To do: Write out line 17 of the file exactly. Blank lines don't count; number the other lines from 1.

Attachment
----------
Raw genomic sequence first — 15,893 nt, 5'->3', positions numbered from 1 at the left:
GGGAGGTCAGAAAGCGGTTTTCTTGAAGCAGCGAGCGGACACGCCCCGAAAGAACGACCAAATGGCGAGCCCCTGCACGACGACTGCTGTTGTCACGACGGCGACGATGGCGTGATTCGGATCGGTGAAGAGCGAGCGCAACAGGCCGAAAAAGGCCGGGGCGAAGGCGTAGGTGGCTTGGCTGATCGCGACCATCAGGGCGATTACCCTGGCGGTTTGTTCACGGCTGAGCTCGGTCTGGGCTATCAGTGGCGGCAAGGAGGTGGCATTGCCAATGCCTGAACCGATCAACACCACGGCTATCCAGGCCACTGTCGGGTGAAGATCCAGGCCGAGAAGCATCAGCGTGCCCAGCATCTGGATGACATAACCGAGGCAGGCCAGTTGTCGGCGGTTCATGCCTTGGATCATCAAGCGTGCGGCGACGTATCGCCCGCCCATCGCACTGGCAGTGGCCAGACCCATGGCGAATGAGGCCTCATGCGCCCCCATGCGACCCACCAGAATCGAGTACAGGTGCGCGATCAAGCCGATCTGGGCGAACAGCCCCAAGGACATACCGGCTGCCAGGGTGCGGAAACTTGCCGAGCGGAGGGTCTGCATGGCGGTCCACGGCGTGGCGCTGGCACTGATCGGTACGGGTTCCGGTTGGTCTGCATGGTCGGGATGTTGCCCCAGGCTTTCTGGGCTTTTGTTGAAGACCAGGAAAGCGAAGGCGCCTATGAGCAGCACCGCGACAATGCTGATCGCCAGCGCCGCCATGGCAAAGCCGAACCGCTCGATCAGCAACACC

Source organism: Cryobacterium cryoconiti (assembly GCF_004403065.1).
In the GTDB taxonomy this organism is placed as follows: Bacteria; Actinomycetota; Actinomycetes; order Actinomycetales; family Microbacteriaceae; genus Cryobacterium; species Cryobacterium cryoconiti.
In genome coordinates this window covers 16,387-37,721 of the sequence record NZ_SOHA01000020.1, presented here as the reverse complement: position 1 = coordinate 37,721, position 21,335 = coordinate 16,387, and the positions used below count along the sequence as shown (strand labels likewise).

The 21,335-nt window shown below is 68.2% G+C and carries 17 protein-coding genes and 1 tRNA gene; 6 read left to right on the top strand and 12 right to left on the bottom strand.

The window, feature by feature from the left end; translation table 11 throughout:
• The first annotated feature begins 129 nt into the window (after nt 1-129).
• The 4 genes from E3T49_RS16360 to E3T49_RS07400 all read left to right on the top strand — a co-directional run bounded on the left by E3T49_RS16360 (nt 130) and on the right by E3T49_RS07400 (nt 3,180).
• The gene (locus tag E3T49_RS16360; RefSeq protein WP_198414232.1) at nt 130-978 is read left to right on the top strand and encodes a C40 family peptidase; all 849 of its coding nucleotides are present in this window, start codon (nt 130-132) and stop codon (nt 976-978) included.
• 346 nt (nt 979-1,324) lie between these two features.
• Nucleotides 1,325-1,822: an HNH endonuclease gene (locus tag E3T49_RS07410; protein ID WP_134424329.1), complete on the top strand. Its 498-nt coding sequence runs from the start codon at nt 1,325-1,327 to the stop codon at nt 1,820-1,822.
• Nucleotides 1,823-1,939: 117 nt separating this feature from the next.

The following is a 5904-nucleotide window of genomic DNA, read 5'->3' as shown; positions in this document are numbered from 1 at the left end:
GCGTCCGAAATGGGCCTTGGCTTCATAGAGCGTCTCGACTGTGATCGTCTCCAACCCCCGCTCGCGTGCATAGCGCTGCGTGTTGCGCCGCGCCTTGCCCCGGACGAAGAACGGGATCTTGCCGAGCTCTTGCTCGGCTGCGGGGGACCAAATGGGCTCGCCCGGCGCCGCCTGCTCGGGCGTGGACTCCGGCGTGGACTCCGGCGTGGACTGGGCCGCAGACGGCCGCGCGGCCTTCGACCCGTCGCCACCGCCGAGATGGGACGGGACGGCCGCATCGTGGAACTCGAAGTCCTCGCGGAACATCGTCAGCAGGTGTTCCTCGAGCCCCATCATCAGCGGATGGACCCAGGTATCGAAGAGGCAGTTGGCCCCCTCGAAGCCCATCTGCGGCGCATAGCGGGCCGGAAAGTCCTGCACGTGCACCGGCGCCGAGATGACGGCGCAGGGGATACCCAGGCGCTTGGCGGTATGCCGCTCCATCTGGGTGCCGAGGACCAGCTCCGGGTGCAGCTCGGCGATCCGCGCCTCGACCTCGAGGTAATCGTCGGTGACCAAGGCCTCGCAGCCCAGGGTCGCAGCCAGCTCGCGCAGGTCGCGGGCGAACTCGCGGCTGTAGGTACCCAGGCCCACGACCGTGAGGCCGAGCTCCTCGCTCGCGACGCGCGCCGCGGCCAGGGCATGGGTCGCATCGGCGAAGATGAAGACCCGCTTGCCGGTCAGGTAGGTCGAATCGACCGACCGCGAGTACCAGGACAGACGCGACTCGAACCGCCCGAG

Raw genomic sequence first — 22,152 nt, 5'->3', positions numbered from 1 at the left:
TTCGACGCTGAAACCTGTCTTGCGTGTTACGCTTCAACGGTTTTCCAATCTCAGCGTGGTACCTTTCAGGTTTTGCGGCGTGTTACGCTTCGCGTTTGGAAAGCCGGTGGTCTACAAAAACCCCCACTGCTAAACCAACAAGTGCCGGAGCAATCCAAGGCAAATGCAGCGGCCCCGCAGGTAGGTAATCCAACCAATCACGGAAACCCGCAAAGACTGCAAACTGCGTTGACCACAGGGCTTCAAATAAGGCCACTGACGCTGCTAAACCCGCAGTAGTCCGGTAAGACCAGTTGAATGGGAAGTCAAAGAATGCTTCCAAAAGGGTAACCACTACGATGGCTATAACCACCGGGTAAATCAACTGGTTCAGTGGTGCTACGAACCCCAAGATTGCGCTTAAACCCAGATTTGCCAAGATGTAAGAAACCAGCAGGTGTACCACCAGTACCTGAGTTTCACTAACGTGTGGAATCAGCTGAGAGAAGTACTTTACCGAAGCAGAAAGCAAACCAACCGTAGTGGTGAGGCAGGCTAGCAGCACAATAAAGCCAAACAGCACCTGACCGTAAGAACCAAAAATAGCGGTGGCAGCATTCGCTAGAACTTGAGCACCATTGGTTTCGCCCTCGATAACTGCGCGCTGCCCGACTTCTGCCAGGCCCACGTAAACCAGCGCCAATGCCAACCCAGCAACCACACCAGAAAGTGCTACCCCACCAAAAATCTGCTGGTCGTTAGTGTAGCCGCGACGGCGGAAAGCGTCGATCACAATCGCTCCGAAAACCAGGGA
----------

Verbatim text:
TTCGACGCTGAAACCTGTCTTGCGTGTTACGCTTCAACGGTTTTCCAATCTCAGCGTGGTACCTTTCAGGTTTTGCGGCGTGTTACGCTTCGCGTTTGGAAAGCCGGTGGTCTACAAAAACCCCCACTGCTAAACCAACAAGTGCCGGAGCAATCCAAGGCAAATGCAGCGGCCCCGCAGGTAGGTAATCCAACCAATCACGGAAACCCGCAAAGACTGCAAACTGCGTTGACCACAGGGCTTCAAATAAGGCCACTGACGCTGCTAAACCCGCAGTAGTCCGGTAAGACCAGTTGAATGGGAAGTCAAAGAATGCTTCCAAAAGGGTAACCACTACGATGGCTATAACCACCGGGTAAATCAACTGGTTCAGTGGTGCTACGAACCCCAAGATTGCGCTTAAACCCAGATTTGCCAAGATGTAAGAAACCAGCAGGTGTACCACCAGTACCTGAGTTTCACTAACGTGTGGAATCAGCTGAGAGAAGTACTTTACCGAAGCAGAAAGCAAACCAACCGTAGTGGTGAGGCAGGCTAGCAGCACAATAAAGCCAAACAGCACCTGACCGTAAGAACCAAAAATAGCGGTGGCAGCATTCGCTAGAACTTGAGCACCATTGGTTTCGCCCTCGATAACTGCGCGCTGCCCGACTTCTGCCAGGCCCACGTAAACCAGCGCCAATGCCAACCCAGCAACCACACCAGAAAGTGCTACCCCACCAAAAATCTGCTGGTCGTTAGTGTAGCCGCGACGGCGGAAAGCGTCGATCACAATCGCTCCGAAAACCAGGGA